More environmental groups considering suing over the proposed tarsands pipeline
Four environmental groups are preparing a lawsuit that alleges the Obama administration has not adequately studied how the proposed Keystone XL oil sands pipeline would affect several endangered species.
The Sierra Club, National Wildlife Federation, Natural Resources Defense Council and Nebraska Wildlife Federation sent a formal notice of intent to sue Thursday to the State Department – which is heading the federal review of the project – and several other agencies stating, “State and [the U.S. Fish and Wildlife Service] have failed to conduct formal consultation to consider the effects of the Keystone XL Pipeline project (Project) to the Whooping Crane, Interior Least Tern, Piping Plover, Western Prairie Fringed Orchid, Pallid Sturgeon, and Arkansas River Shiner.”
The State Department picked a company called Cardno Entrix to help carry out the environmental impact statement on the Keystone pipeline. Cardno Entrix listed among its chief clients …TransCanada. And this apparent conflict puts in question the final report that came out in late August, stating the pipeline would have “no significant impact” on the nearby land and water resources. The State Department hopes to make a final decision by the end of the year and the letter of notice of intent to sue is designed to ensure the option to litigate if the permit is issued.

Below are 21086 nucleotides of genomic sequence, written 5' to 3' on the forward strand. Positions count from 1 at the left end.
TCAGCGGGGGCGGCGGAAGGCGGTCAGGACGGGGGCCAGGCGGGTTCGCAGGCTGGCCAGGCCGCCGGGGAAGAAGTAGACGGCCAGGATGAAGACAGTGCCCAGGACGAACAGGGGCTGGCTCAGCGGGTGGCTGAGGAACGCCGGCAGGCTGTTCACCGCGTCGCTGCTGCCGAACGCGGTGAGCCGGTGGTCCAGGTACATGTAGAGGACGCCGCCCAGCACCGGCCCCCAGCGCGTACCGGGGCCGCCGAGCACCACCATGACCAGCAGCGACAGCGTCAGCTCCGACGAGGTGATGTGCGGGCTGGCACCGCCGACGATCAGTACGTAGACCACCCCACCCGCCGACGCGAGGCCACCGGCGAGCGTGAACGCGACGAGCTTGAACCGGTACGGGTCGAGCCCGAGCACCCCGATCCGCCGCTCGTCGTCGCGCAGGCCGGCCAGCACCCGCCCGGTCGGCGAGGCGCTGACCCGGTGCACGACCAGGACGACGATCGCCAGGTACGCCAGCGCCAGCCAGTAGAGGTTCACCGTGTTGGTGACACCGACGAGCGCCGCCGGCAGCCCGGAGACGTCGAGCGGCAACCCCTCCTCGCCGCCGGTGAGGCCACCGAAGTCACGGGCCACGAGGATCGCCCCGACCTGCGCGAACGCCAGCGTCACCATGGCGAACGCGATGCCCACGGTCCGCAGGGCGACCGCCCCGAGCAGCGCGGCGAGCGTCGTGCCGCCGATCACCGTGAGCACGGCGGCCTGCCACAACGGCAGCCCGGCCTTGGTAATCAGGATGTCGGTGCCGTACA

The groups, in the letter, allege the “biological assessment” prepared alongside the EIS and a subsequent “biological opinion” prepared by the U.S. Fish and Wildlife Service were shoddy in their analysis of the pipeline’s effect on the species and that the unduly narrow analysis omits impacts such as the effects of habitat fragmentation from the Pipeline’s pump sites, construction camps, and power lines.”
The planned lawsuit comes in addition to separate, ongoing litigation by three other groups: the Center for Biological Diversity, the Western Nebraska Resources Council and Friends of the Earth.
That litigation, filed in a Nebraska federal court, was expanded through an amended complaint this week that alleges the U.S. Fish and Wildlife Service “unreasonably and unlawfully concurred that the Pipeline is ‘not likely to adversely affect’ endangered and threatened species.”